Property Surgery

Property Surgery

On Tuesday passed our Brian Gilmour took his usual chair on the BBC RADIO SCOTLAND Kaye Adams programme for his fortnightly property surgery.  With it being being 31st October, the show had a spooky Halloween feel.  If you missed it, here’s the transcription of the programme.

Louise:                    Brian Gilmour from Indigo Square Property is with us on the usual number 08085929500 and don’t forget you can also text Brian on 80295. We’ll be reading out all your texts and letting Brian chat to you a little later on when he comes in for his proper surgery, but in the meantime let’s just take a look at some of the other stories that are effecting your industry at the moment.

I gather there are big changes about to take place. The first in Scotland in 40 years, involving the private rented sector. Just outline the changes that we could be looking at and who’s likely to be affected, Brian.

Brian:                       Well, the big change is we are doing away with what the rental agreement, that most tenants who have got private landlords or have what is assured tenancy, and that is a lease, which will have a fixed interim. I mean, don’t get me wrong, we don’t end at that point. We can rule on and rule, but there is a date in the lease that’ll end in … 6 months short is your tenancy as a minimum, so there’s a date in 6 months time. Legalese in Scotland, it’s called S-Date. That’s when it ends or a year’s time or whatever.

So they’re doing away with that. It’ll now just be an open ended lease. The idea behind it is to give greater security of tenure to a tenant. They don’t have in the back of their mind that the landlord or the S-Date of the lease could just turn around and say, “Do you know what? I don’t fancy you being in the property anymore. You need to get out.” That’s gone to give them greater security of tenure.

Has spooked some landlords a wee bit the idea that they now can not get rid of a tenant on that date.

Louise:                    Yeah, because let’s look at it from their point of view. It might give tenants security and that’s good, but what happens if you’re a decent landlord and you’ve made a mistake and you’ve let somebody in who, quite frankly, just doesn’t cut it and you don’t want them around anymore ’cause you’re getting complaints from the neighbours or their not keeping the property up?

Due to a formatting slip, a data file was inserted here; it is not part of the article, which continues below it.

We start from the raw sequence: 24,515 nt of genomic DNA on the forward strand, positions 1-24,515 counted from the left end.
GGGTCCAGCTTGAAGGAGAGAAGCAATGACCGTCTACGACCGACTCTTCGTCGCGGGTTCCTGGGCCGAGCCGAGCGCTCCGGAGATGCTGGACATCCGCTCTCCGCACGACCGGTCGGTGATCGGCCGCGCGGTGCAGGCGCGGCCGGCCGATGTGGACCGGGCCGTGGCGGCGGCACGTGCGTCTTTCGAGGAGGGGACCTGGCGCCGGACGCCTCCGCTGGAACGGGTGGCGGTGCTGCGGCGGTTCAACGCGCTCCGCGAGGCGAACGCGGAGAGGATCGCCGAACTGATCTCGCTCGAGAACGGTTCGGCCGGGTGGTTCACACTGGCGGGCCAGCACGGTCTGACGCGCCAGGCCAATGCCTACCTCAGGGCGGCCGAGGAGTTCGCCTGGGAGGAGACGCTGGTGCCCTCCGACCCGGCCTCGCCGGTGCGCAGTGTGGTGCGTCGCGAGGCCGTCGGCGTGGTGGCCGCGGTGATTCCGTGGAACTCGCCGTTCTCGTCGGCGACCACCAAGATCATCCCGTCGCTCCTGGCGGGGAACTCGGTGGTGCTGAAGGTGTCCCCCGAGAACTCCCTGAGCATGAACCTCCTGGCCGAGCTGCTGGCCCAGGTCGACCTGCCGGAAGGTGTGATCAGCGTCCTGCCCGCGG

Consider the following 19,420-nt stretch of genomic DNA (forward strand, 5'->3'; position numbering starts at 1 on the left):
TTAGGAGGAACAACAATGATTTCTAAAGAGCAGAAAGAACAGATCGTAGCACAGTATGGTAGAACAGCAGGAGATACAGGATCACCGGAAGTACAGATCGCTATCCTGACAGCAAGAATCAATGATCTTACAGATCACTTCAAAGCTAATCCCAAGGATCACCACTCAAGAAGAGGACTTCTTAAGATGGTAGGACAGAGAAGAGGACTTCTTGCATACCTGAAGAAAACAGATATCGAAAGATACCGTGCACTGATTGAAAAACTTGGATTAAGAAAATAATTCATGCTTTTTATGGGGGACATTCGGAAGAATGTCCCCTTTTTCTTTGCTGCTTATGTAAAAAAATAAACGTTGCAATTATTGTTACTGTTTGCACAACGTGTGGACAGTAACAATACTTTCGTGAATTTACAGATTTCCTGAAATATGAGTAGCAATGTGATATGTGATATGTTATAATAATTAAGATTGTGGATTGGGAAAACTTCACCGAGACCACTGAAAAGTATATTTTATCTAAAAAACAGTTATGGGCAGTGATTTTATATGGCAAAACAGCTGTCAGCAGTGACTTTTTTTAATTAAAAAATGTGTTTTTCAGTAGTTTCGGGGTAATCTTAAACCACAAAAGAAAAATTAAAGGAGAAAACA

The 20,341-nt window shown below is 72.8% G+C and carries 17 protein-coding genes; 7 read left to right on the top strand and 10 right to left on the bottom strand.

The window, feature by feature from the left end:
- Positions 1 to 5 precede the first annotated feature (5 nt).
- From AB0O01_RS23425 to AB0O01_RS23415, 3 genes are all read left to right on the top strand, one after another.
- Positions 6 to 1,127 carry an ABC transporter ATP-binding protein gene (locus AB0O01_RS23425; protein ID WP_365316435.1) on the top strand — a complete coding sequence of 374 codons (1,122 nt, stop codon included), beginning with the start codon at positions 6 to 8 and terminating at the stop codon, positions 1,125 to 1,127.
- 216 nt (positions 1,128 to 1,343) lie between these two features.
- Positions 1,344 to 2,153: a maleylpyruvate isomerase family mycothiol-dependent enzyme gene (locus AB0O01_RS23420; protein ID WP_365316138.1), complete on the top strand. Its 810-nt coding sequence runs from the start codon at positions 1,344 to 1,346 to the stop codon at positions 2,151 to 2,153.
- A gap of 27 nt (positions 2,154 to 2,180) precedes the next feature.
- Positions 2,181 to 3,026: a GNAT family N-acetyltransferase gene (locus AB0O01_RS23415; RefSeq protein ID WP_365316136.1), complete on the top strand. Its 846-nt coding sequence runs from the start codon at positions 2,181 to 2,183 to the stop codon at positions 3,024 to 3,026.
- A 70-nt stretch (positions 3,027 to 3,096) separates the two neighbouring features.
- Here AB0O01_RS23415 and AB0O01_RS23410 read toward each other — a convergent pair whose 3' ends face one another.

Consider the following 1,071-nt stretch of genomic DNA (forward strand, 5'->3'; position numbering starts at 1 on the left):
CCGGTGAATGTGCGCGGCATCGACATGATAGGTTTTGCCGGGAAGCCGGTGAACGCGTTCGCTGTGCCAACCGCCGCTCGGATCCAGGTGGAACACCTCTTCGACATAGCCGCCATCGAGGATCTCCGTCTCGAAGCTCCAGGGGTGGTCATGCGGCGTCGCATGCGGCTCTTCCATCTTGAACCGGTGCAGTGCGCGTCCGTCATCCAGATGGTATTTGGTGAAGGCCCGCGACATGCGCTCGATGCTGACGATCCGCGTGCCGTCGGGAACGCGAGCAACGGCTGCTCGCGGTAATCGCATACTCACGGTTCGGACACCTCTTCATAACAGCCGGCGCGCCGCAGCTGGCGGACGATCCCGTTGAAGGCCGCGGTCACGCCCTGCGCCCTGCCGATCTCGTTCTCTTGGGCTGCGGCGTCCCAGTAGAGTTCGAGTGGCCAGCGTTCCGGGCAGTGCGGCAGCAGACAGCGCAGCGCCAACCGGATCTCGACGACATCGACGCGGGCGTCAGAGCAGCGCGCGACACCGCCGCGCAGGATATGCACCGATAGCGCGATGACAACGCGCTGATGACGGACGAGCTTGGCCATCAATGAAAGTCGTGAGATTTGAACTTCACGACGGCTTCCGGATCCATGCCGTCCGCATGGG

Brian:                       Well, fortunately the requirements in relation to antisocial behaviour, not paying the rent, all those types of things, they still stay in place. The things that are unnerving landlords, I think they’re wrong to worry too much because a good tenant will be in the property for a good length of time. Most landlords, they own properties for a longer term investment, so they want a tenant who’s in for long period of time. A good tenant still gonna be in for a length of time.

Bad tenants exist today, bad tenants will exist in the future. You need way of getting those tenants out. There’s 18 specified ways in the legislation to be able to remove a tenant. Actually, one of the things they’ve done is reduced the amount of paperwork that a landlord needs to issue in the event that do need to move towards eviction of a tenant. It’s now just gonna be called “A Notice to Leave” and it’s one piece of paper as opposed to, currently, 2 pieces of paper.

Then there’s dispute resolution with the Housing First-Tier Tribunal, which is supposed to be a less onerous step than having to go through the courts. Those steps have also been brought in to try and make it easier.

Louise:                    Okay. So, new issuing of forms called 85 or 87, I’m sure that will mean a great deal to landlords and tenants out there if they are thinking of setting a tenancy agreement. Bringing in benefits for tenants, they’re no longer going to feel … They’re gonna feel more secure and less paperwork, as you’ve been explaining, for private landlords.